1. The key sequence came in the seventh inning when the Astros scored five runs to break open a 4-4 game -- a rally that fans of old-school, put-the-ball-in-play baseball certainly appreciated. With the top of the Houston lineup coming up, Tony La Russa brought in lefty Aaron Bummer-- left-handed batters Michael Brantley and Yordan Alvarez would be up second and fourth in the inning. Nothing wrong with the move. Bummer has been a key contributor to a White Sox bullpen that ranked second in the majors in strikeout rate. He fanned 75 in 56 innings and allowed just three home runs.
It just didn't work -- indeed, none of La Russa's moves worked out. Jose Altuve would hit a leadoff ground ball single up the middle. After getting Brantley, Alex Bregman lined a base hit up the middle, a hit that glanced off Bummer. Alvarez followed with a go-ahead ground ball single -- right up the middle. A hard-hit ball is one classified as 95 mph or better and while none of the hits were exactly rockets, two would be classified as hard hit ... barely:
Altuve: 95.6 mph
Bregman: 90.8 mph
Alvarez: 95.0 mph
There was some good luck/bad luck on each ball. The expected batting averages on each hit according to Statcast metrics:
Bregman's ball had a higher hit expectancy because it was a line drive. Altuve's ball often goes for an out these days, but the White Sox did not have a shift on as the ball bounced harmlessly up the middle. The White Sox also did not have a shift on for Alvarez, although his hit might have gone through regardless. The Astros made contact against a good pitcher and that can lead to good things.
2. After that, La Russa brought in Craig Kimbrel, who had been lights out with the Cubs earlier this season but ineffective since coming over in a trade (5.09 ERA, five home runs in 23 innings). Yuli Gurriel lined out for the second out, but Carlos Correa smoked a 98-mph fastball to right field that Leury Garcia butchered into a two-run double -- he turned the wrong way and the ball soared over his head. Not an easy play, but one Adam Engel probably makes. But La Russa had pinch-hit Cesar Hernandez for Engel in the top of the inning, shifting Garcia from second base to right field.
Worth pointing out: Kimbrel and Hernandez were Chicago's big acquisitions at the trade deadline. Hernandez hit so poorly he didn't start the first two games of the series. Kimbrel struggled after the trade and then let this game get away (and now has a 4.76 career ERA in the postseason, compared with 2.26 in the 2021 regular season).
Kyle Tucker then hit a two-run home run into the Crawford Boxes in left field for the 9-4 lead -- probably the only stadium in the majors where that ball is a home run. Yeah, power ball works, too.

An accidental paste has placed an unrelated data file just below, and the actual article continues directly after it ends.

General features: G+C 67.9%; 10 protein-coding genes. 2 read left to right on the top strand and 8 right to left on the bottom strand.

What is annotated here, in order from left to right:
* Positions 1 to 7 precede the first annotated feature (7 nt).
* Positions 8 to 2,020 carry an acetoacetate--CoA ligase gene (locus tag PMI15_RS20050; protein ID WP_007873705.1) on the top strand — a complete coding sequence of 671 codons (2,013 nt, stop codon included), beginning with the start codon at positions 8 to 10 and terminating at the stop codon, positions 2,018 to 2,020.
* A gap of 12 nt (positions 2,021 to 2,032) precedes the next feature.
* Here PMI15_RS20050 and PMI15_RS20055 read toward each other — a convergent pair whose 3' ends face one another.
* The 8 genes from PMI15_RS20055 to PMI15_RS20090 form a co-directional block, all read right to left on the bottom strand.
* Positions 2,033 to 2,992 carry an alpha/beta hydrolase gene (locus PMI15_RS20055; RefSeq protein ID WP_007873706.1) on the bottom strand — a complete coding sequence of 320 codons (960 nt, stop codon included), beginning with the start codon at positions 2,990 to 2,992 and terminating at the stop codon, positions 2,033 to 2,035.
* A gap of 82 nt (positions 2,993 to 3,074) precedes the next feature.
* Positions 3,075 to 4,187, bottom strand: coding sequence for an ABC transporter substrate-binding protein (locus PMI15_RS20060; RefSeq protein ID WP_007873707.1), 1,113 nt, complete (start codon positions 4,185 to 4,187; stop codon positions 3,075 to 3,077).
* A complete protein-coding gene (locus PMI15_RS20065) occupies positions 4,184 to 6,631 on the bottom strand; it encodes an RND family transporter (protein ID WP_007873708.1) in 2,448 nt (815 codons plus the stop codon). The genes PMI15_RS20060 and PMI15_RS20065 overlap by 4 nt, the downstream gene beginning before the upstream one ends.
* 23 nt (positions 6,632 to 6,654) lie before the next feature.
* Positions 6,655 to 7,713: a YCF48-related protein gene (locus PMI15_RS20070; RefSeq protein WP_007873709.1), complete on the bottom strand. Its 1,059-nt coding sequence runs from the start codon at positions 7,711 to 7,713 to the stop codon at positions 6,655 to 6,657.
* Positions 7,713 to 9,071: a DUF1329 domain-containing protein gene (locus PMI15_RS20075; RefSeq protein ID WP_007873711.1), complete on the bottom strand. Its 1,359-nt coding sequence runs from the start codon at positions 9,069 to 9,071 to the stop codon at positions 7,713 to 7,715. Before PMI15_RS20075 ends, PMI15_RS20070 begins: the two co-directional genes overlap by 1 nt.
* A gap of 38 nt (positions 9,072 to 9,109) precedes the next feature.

This Houston lineup looks even tougher than last year's that reached the ALCS, or even the 2019 powerhouse that lost in the World Series. Remember, Alvarez was out with an injury last year. Tucker showed improvement hitting .294 with 30 home runs. Those two give the Astros the left-handed power to go with all their right-handed boppers. Correa said after the game that making Lucas Giolito run up his pitch count was the key. Giolito would throw 90 pitches and walk five batters in just 4 innings. The Astros can work counts, they can crush fastballs and they can put the ball in play better than everybody else.
3. Even before losing Game 1, this game looked heading into the series as one the White Sox had to win. With Framber Valdez starting for the Astros, it would be the one chance Chicago would get against a left-handed starter. All the White Sox top batters were right-handed or switch-hitters, while Luis Robert (1.235 OPS) and Jose Abreu (.969 OPS) in particular both crushed lefties. Chicago did manage to score four runs off Valdez and knock him out of the game in the fifth inning, but Dusty Baker emptied his pen with five right-handed relievers to close out the game. Baker has used closer Ryan Pressly -- interestingly in the eighth inning in this game -- in both games with big leads, but in a five-game series with a day off before Game 3, you can't blame him for going all-out. Don't give the other team a chance to breathe. Now Houston is one win away from reaching its fifth straight ALCS (only the 1990s Braves with eight in a row and the 1971-75 A's with five straight have done that).
Houston's own Paul Wall was in the house
ESPN Stats & Information contributed to this story